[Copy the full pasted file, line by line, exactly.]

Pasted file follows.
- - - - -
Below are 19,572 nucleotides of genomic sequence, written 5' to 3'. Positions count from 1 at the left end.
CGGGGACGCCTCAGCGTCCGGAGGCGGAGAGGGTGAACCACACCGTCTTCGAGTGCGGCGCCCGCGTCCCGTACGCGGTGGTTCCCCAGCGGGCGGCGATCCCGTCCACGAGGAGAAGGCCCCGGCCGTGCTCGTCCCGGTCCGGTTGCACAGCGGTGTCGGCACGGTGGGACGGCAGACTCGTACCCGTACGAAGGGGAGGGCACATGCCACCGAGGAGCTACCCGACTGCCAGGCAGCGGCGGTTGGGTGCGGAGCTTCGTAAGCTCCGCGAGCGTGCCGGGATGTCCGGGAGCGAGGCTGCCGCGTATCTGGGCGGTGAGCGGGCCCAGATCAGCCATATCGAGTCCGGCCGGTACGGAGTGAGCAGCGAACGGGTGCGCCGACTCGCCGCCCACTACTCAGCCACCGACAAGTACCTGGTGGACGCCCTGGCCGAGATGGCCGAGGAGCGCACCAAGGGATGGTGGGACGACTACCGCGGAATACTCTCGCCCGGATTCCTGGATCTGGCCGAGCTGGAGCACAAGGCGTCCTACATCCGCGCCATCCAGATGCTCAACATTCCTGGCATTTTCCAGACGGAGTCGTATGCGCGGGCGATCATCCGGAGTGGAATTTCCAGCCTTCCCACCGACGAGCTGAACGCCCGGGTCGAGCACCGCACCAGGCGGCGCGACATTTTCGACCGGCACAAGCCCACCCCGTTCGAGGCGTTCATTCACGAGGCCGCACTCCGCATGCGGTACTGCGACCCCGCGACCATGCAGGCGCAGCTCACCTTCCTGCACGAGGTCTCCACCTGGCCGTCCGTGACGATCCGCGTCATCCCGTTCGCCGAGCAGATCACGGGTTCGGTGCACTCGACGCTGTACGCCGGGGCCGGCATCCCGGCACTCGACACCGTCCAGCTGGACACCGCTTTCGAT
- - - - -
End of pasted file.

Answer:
Below are 19,572 nucleotides of genomic sequence, written 5' to 3'. Positions count from 1 at the left end.
CGGGGACGCCTCAGCGTCCGGAGGCGGAGAGGGTGAACCACACCGTCTTCGAGTGCGGCGCCCGCGTCCCGTACGCGGTGGTTCCCCAGCGGGCGGCGATCCCGTCCACGAGGAGAAGGCCCCGGCCGTGCTCGTCCCGGTCCGGTTGCACAGCGGTGTCGGCACGGTGGGACGGCAGACTCGTACCCGTACGAAGGGGAGGGCACATGCCACCGAGGAGCTACCCGACTGCCAGGCAGCGGCGGTTGGGTGCGGAGCTTCGTAAGCTCCGCGAGCGTGCCGGGATGTCCGGGAGCGAGGCTGCCGCGTATCTGGGCGGTGAGCGGGCCCAGATCAGCCATATCGAGTCCGGCCGGTACGGAGTGAGCAGCGAACGGGTGCGCCGACTCGCCGCCCACTACTCAGCCACCGACAAGTACCTGGTGGACGCCCTGGCCGAGATGGCCGAGGAGCGCACCAAGGGATGGTGGGACGACTACCGCGGAATACTCTCGCCCGGATTCCTGGATCTGGCCGAGCTGGAGCACAAGGCGTCCTACATCCGCGCCATCCAGATGCTCAACATTCCTGGCATTTTCCAGACGGAGTCGTATGCGCGGGCGATCATCCGGAGTGGAATTTCCAGCCTTCCCACCGACGAGCTGAACGCCCGGGTCGAGCACCGCACCAGGCGGCGCGACATTTTCGACCGGCACAAGCCCACCCCGTTCGAGGCGTTCATTCACGAGGCCGCACTCCGCATGCGGTACTGCGACCCCGCGACCATGCAGGCGCAGCTCACCTTCCTGCACGAGGTCTCCACCTGGCCGTCCGTGACGATCCGCGTCATCCCGTTCGCCGAGCAGATCACGGGTTCGGTGCACTCGACGCTGTACGCCGGGGCCGGCATCCCGGCACTCGACACCGTCCAGCTGGACACCGCTTTCGAT